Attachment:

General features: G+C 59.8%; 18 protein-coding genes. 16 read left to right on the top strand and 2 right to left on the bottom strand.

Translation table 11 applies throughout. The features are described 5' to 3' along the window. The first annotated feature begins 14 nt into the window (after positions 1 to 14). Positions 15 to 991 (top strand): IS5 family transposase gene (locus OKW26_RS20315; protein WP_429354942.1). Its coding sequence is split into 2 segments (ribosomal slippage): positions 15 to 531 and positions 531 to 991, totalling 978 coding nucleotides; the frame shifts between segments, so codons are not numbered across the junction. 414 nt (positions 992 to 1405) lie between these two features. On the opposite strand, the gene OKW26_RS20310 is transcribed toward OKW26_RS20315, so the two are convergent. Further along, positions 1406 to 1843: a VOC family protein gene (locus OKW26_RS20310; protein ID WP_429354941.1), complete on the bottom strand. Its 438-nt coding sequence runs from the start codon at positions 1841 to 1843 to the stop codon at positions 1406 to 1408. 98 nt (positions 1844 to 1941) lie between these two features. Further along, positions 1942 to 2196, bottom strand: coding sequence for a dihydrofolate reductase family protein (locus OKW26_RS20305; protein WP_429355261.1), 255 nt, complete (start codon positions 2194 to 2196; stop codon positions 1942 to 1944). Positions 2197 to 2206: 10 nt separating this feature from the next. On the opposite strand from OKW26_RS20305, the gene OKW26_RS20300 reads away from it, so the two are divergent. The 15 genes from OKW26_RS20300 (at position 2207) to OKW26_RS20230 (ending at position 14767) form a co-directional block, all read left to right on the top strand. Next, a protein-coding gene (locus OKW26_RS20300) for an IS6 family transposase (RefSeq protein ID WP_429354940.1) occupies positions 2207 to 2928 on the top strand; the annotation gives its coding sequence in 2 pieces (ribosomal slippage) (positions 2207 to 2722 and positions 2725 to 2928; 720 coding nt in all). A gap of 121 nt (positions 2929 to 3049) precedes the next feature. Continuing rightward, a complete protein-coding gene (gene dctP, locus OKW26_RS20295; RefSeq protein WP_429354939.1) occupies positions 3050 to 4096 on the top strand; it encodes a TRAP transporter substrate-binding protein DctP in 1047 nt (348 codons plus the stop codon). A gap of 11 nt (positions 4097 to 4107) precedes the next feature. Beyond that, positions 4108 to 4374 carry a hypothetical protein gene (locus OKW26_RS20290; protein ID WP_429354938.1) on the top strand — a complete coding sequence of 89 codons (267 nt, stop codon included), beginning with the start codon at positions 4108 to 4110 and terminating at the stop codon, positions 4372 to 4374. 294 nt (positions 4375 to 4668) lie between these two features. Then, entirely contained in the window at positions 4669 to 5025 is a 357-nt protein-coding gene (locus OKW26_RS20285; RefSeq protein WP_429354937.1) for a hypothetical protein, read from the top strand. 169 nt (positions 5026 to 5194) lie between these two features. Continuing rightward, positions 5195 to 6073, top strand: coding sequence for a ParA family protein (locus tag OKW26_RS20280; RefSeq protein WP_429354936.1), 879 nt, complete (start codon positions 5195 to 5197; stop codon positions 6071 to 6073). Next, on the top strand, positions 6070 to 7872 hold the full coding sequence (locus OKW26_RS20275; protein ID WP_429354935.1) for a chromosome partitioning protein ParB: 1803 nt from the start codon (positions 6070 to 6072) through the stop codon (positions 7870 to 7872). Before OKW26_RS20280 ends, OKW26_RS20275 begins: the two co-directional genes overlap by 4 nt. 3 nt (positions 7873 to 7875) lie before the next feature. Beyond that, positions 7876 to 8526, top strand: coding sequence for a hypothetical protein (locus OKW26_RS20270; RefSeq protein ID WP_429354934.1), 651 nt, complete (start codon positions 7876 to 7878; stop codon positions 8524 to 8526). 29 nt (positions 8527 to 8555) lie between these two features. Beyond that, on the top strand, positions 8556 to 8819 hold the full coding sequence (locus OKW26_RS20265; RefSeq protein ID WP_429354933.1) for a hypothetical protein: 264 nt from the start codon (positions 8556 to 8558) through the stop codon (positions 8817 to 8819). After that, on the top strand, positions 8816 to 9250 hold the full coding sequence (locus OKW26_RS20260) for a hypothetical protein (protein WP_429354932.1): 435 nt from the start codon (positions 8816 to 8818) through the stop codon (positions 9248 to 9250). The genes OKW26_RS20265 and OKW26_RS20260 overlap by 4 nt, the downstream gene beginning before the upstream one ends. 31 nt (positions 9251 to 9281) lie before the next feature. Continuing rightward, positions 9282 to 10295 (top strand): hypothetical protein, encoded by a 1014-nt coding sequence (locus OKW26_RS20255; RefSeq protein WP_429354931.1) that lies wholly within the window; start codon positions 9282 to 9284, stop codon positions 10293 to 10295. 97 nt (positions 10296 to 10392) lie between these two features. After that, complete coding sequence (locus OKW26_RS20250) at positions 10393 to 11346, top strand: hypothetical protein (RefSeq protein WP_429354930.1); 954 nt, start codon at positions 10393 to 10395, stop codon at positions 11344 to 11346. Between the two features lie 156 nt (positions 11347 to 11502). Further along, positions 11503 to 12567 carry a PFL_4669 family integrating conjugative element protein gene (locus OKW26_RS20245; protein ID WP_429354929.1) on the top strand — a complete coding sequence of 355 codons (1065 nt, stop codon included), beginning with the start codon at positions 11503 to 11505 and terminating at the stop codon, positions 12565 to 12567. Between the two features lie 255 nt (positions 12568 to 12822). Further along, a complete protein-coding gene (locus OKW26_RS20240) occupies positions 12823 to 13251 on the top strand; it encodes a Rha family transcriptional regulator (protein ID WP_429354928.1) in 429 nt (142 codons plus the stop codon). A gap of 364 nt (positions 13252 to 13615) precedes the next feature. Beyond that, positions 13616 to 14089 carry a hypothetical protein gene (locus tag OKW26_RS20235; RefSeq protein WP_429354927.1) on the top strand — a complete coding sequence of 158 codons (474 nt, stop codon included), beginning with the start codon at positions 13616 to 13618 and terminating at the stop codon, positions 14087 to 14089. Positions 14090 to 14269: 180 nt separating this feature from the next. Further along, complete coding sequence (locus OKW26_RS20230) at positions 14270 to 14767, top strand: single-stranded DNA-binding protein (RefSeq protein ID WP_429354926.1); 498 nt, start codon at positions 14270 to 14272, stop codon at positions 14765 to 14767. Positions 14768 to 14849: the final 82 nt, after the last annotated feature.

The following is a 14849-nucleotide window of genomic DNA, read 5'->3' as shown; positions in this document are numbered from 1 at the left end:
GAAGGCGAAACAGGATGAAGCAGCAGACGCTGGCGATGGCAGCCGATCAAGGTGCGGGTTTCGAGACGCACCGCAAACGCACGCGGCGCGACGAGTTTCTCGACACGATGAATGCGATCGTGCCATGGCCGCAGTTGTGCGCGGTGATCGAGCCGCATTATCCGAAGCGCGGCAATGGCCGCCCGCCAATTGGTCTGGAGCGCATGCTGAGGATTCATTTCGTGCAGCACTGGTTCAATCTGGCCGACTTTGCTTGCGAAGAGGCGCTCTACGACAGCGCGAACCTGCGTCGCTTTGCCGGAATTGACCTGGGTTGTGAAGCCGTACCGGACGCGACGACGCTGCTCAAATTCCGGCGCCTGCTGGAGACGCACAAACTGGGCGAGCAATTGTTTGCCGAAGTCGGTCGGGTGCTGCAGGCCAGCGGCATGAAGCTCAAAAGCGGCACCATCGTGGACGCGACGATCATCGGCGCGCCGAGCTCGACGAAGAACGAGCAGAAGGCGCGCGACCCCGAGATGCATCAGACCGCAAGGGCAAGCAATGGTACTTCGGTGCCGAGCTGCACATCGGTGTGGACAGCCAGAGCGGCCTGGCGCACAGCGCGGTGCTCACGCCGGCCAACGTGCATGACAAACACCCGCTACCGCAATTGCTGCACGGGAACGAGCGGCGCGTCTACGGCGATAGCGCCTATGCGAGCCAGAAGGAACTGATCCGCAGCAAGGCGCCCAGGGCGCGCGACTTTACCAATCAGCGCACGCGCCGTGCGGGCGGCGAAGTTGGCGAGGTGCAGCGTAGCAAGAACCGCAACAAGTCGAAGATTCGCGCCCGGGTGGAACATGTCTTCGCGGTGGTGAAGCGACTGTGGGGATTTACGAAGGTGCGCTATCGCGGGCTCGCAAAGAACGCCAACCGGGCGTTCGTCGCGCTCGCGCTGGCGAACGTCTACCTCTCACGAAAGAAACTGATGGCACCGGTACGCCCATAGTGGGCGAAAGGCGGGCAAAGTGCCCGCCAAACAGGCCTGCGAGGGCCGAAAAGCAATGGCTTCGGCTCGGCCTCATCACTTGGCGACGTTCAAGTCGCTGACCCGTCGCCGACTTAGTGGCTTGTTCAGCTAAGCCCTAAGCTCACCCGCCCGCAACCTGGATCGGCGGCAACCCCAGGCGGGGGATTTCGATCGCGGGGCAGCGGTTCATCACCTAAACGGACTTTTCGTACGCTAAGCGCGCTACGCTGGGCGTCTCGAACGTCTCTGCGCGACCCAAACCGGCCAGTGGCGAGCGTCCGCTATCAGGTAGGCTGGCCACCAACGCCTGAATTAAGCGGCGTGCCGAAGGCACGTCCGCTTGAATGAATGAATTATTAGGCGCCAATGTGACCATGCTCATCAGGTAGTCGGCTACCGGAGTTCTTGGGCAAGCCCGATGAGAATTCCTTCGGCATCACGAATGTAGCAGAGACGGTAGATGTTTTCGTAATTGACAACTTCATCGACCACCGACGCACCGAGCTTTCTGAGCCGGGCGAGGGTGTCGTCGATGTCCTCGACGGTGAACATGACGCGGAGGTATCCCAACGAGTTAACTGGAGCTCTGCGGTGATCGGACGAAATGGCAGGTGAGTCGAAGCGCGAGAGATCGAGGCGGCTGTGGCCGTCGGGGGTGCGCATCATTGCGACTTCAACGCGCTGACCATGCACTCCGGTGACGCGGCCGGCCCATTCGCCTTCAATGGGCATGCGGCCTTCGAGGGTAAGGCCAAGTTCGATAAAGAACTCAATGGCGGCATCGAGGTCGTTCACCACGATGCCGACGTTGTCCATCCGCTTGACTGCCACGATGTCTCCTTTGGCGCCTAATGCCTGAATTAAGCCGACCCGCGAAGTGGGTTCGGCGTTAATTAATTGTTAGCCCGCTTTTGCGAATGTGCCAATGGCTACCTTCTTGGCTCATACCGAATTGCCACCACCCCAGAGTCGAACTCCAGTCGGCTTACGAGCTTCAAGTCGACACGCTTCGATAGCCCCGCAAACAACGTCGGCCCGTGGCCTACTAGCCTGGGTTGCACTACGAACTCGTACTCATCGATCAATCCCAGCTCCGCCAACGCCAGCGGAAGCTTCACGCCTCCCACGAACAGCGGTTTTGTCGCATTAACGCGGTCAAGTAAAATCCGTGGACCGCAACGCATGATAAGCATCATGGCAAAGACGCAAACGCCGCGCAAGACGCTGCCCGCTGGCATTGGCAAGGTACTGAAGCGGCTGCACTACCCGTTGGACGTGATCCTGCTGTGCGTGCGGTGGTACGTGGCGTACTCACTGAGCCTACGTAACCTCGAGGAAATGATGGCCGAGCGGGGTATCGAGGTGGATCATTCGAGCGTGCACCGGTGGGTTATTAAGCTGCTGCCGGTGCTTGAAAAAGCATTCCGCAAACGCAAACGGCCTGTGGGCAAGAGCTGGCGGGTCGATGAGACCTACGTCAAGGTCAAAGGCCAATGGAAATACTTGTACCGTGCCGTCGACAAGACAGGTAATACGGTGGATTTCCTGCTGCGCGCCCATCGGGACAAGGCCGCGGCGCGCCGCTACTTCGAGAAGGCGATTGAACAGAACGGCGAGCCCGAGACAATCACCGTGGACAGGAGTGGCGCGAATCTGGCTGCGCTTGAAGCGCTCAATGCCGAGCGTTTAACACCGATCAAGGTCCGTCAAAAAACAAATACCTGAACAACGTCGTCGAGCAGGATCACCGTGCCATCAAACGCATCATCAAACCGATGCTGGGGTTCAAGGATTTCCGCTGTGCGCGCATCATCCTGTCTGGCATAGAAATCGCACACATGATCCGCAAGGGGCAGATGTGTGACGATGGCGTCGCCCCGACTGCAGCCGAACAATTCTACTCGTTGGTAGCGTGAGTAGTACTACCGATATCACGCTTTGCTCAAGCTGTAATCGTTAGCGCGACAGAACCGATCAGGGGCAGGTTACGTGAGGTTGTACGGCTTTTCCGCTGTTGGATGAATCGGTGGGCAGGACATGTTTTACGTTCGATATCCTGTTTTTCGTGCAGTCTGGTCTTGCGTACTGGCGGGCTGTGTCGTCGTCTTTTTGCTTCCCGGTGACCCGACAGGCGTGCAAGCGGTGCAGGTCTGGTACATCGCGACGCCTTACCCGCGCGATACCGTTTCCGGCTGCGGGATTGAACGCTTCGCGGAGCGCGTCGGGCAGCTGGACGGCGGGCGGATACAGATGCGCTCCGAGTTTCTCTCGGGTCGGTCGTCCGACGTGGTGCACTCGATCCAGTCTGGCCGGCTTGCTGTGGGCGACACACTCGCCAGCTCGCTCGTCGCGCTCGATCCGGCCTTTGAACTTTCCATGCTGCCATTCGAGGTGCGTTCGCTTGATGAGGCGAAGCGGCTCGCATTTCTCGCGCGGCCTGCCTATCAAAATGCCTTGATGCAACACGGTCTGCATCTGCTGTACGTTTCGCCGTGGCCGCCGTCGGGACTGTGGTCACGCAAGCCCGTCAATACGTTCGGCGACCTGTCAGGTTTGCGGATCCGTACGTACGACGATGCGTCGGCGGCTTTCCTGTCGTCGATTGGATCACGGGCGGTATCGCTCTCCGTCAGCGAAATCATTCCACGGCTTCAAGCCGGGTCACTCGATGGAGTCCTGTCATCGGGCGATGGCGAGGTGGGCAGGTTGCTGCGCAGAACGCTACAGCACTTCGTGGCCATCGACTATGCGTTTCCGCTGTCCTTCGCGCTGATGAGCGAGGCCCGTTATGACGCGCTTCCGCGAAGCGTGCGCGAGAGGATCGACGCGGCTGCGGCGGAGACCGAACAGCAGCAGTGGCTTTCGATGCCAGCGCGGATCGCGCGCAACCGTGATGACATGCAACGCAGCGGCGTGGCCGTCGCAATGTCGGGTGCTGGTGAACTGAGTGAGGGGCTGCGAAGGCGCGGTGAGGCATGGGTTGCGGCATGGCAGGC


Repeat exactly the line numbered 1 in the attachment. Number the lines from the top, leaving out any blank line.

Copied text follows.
General features: G+C 59.8%; 18 protein-coding genes. 16 read left to right on the top strand and 2 right to left on the bottom strand.